Writing, publishing, geekdom, and errata.

The Write Agenda Can Teach You How To Avoid Untrustworthy People... Like Themselves.

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If you mention Writer Beware (or SFWA) on social media, you will probably get the attention of "The Write Agenda".

And you'll have my sympathy, and a recommendation to hit that "Block/Report" button right quickly.

There's an explanation for that recommendation - as well as some background links, and a screengrab of the rudeness that this anonymous person spewed at me personally and toward people that I care about.  They've got a huge hate-on for Victoria Strauss in particular, demanding that she go debate them in NYC, at which time they'll reveal their true identity, and...




...yeah, it sounds like a substandard Venture Brothers script to me.  With a usericon that looks like someone wanting to copy the DJs from Mars, but couldn't afford the cardboard box.

But all their singleminded focus on hating Victoria actually helps highlight something very important.  By and large, Author Beware (as well as myself and others who help people steer clear of scams and sleazy predatory folks) look at behavior.  For example, my post about the Dark Crystal writing contest.  Yes, there's a particular example - but it's an example of a principle of behavior.

Likewise, the post about Writer Digest's Self-Publishing award .  It's a post that talks about specific companies, but the problem is the principle of conflict of interest.

But it's not about the specific people.

Could even infamous author-exploiting vanity press Author Solutions clean up its act and treat authors reputably, like a real publisher?  Sure - in fact, many of us hoped that it would after being acquired by Penguin Group.  Unfortunately, the behavior remained the same, leading to the class action lawsuit going on this year.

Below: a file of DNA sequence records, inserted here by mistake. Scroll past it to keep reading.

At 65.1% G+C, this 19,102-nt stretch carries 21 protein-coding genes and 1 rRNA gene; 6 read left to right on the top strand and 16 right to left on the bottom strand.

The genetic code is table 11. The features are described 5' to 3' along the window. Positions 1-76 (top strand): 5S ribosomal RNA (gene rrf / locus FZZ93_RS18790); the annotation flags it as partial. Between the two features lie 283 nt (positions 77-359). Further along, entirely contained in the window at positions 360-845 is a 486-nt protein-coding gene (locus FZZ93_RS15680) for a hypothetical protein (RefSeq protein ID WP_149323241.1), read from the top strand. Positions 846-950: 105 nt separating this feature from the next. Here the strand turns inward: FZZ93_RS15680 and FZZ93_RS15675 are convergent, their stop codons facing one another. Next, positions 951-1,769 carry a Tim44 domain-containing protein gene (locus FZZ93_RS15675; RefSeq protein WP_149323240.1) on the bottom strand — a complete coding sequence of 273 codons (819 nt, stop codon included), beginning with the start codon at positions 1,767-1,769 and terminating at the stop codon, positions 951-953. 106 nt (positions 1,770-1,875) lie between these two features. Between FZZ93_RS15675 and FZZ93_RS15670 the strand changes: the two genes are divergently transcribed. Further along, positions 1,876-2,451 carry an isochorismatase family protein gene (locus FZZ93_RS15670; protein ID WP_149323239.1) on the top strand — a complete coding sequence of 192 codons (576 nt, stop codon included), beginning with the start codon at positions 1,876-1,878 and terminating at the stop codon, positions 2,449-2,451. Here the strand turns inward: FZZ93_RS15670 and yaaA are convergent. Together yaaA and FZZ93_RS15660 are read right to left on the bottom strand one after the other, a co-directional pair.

As I keep saying, we cannot focus on people so much as behaviors:

And that's when we have to remember that we care about behaviors. If someone's behavior is flawed, we must call them on that behavior. Not just because of ethics (though that's enough), but because it helps our friends grow as human beings.
And that's why principles like Yog's Law (with Cthugha's Corollary) are so important.  Why knowing how contracts work is so important.   Why setting an ethical standard for Kickstarters and backer rewards is so important.

Because that way we can focus on the behaviors.  Learn the ways that scams are run, and you won't have to point to each and every scam out there - you'll be able to identify them for what they are.

And people - like the Write Agenda - who are singlemindedly focused on hating a person rather than a behavior? 

Well, now you know to avoid that kind of behavior too.

Background on the Write Agenda:

 
Sadly, this is a typical exchange.

Yes, that's right.  He spammed a link WHILE insulting people.  Another big red flag.

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